And to top off our great meal, we took home a growler (1/2 gallon jug) of root beer, to pair with the vanilla ice cream that is in the freezer.  If you think A&W root beer is good, you need to try Grizzly's fresh brewed root beer.  And what a deal!  $6 for a growler (with mug club membership).  It's not on the menu, so be sure and ask your server if it's available.

Time for root beer floats and a movie!  Happy Sunday night--

Friday, January 6, 2012

Retired in Ann Arbor: Mid-century modern

830 Avon
One of the cool parts about living in Ann Arbor is the diversity in architecture in many neighborhoods.  We have spent many an hour roaming up and down the streets of the city neighborhoods, and often, one of us says:  "I could live here!"

Through this year, we will wander some of these neighborhoods together, and see the sights.  Maybe you will find the perfect place for your next home in Ann Arbor.

One of the biggest treasures of our area, is the selection of mid-century modern houses, including those designed by Robert Metcalf.  Robert Metcalf eventually became the first dean of the new School of Architecture at the University of Michigan, and was commissioned to design homes and other buildings by many professors and other Ann Arbor residents.

Each one is unique, and was designed around the desires and needs of the people who to live or use the space.  No cookie cutter plans!

Today, one of the original homes that Robert Metcalf designed is on the market.  In 1954, Metcalf  designed and built a home at 830 Avon, for physicist Richard Crane, and his wife, Florence.  It is truly a chance in a million for some lucky person to live in such a unique space, with a special place in history.  How many people can say that their home is documented in a historical library at the University?

See some original pictures here from the Robert C. Metcalf Papers, located at the Bentley Historical Library.

Interested in reading more?  Here are additional resources:

If you know anyone who would have interest in this exceptional home, let me know.  I would enjoy scheduling a visit.

Wednesday, January 4, 2012

Retired in Ann Arbor: Great Lakes Coffee and Chocolate

Need a little pick-me-up?  A break from the boredom?  A break from the pressure?  A place to read your paper in peace?  A place to work on the next chapter of your book?  A place to regroup and plan (for your retirement in Ann Arbor)?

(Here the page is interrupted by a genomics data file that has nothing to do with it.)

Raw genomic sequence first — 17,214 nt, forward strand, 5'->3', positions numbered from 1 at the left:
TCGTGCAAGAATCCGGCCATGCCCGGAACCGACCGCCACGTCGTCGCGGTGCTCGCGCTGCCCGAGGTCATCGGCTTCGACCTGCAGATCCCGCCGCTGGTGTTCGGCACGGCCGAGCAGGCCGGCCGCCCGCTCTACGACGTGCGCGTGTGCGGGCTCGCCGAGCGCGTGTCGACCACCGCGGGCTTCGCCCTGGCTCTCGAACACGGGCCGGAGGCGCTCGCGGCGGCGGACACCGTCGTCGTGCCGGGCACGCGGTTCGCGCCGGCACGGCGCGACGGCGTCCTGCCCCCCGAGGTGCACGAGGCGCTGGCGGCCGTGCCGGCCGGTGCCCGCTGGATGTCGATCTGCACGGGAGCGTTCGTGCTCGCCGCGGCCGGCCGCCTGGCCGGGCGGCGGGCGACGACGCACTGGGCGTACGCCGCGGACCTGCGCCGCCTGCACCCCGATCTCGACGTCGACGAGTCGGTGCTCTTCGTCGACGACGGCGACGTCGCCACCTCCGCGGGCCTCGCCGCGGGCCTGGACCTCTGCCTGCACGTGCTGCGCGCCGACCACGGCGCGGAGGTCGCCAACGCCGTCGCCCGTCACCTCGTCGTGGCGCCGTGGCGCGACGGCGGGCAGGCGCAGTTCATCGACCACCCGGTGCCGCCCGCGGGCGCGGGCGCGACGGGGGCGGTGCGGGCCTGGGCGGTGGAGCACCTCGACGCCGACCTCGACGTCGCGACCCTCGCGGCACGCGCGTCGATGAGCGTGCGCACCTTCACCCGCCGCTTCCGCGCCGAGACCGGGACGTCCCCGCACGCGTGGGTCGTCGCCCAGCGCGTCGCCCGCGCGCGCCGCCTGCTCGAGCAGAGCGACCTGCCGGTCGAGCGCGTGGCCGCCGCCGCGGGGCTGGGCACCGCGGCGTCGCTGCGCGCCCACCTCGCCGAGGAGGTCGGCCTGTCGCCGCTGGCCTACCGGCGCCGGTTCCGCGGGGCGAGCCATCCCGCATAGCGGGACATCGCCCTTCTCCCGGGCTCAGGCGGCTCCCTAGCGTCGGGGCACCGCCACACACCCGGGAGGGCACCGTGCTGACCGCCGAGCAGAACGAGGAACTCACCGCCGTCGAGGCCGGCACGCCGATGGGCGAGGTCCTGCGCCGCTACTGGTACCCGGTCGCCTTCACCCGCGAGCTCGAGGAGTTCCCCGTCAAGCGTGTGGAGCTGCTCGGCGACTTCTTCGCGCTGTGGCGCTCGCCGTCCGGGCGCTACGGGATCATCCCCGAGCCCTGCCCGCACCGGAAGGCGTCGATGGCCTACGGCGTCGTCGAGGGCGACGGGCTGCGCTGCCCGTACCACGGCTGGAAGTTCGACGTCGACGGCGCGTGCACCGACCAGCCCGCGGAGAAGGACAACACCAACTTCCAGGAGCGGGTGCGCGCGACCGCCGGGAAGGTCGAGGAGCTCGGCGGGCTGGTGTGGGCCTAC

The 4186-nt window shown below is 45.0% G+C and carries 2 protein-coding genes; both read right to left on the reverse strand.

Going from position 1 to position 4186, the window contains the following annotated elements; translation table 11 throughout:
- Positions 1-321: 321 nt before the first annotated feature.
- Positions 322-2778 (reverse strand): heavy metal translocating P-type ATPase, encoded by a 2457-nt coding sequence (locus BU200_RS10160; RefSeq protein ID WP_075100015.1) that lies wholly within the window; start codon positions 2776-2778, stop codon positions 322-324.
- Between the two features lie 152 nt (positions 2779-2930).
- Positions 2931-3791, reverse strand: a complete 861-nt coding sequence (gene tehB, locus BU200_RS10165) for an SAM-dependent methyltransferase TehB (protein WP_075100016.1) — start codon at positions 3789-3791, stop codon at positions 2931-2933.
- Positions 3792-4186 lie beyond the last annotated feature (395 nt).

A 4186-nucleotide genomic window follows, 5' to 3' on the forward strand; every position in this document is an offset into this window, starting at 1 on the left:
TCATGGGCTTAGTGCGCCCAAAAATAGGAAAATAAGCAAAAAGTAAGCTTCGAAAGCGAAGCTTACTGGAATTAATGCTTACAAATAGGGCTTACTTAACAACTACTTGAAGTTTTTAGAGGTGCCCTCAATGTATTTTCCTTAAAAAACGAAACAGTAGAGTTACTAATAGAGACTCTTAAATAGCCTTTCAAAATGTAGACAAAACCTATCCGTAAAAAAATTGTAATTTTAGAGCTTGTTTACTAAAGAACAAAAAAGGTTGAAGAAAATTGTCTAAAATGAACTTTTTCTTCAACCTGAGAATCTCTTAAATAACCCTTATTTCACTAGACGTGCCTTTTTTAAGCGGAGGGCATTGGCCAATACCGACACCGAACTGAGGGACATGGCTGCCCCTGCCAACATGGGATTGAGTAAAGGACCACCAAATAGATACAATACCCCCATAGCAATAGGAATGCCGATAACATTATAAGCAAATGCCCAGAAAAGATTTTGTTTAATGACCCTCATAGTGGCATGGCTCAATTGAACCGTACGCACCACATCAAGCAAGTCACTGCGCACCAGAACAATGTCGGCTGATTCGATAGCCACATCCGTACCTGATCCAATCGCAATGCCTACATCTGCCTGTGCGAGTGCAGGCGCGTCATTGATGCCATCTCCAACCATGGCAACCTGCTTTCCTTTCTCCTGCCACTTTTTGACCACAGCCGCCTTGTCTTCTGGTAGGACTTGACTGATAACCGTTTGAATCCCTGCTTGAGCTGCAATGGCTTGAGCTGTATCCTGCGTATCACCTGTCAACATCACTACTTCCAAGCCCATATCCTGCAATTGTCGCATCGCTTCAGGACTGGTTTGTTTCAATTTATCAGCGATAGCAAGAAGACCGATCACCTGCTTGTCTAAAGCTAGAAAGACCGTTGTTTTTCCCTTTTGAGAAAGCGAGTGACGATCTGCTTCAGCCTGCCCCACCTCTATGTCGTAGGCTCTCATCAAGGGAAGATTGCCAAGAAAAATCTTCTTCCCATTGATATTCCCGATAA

I've been hanging out at coffee bars as long as they have been around (and actually before they were around-- and believe me, they are a big improvement over a Coney Island).   My favorite for the last couple of years is Great Lakes Chocolate and Coffee.

It's clean, sunny, and cheerful-- and the coffee and chocolate are about as close to perfection as you can get.

  • Every Monday is free extra shot day.  
  • Free sample of chocolate the first time you visit

They have earned fame for their Great Lakes mocha-- (made from real chocolate-- not powder or syrup)-- and it comes your choice of milk or dark chocolate.

Check it out the next time you're in the vicinity of Jackson Road and I-94-- or better yet, make up an excuse and go.

Maybe I'll see you there!

Monday, January 2, 2012

How to retire. Part 1

Afraid you won't ever be able to retire?  Don't worry-- you're in very good company.  Retired or not, everyone is worrying about money these days--

Here are a few ideas for preparing for your future retirement, or maintaining your current retirement:
  1. Figure out how much money you need to live.  There are a blizzard of books and articles to help you figure out how much you must save, but many of them don't address the reality of what you need.  How do you do this?  First read this article from the NY Times: Having, Needing and Wanting.
  2. Now make a list of your monthly expenses.  Cross out those that you think you can live without.  
  3. Now try living without them.  Can you live for a month on your new reduced budget?  Can you live for a quarter?  Your goal should be to live for a year on the money you will receive once retired.  (And you can get to that magic date faster if you save the money you aren't spending!)  
  4. Even if you decide it isn't possible to reduce your spending, at least now you are dealing in reality.  Here's another short article from Bucks-- the NY Times blog about money, called Self-delusion on finances.  You can't manage what you don't measure-- so start today.  Quicken makes it easier, but it's possible to do it with Excel or a piece of paper, so no excuses!
Stay tuned for part 2--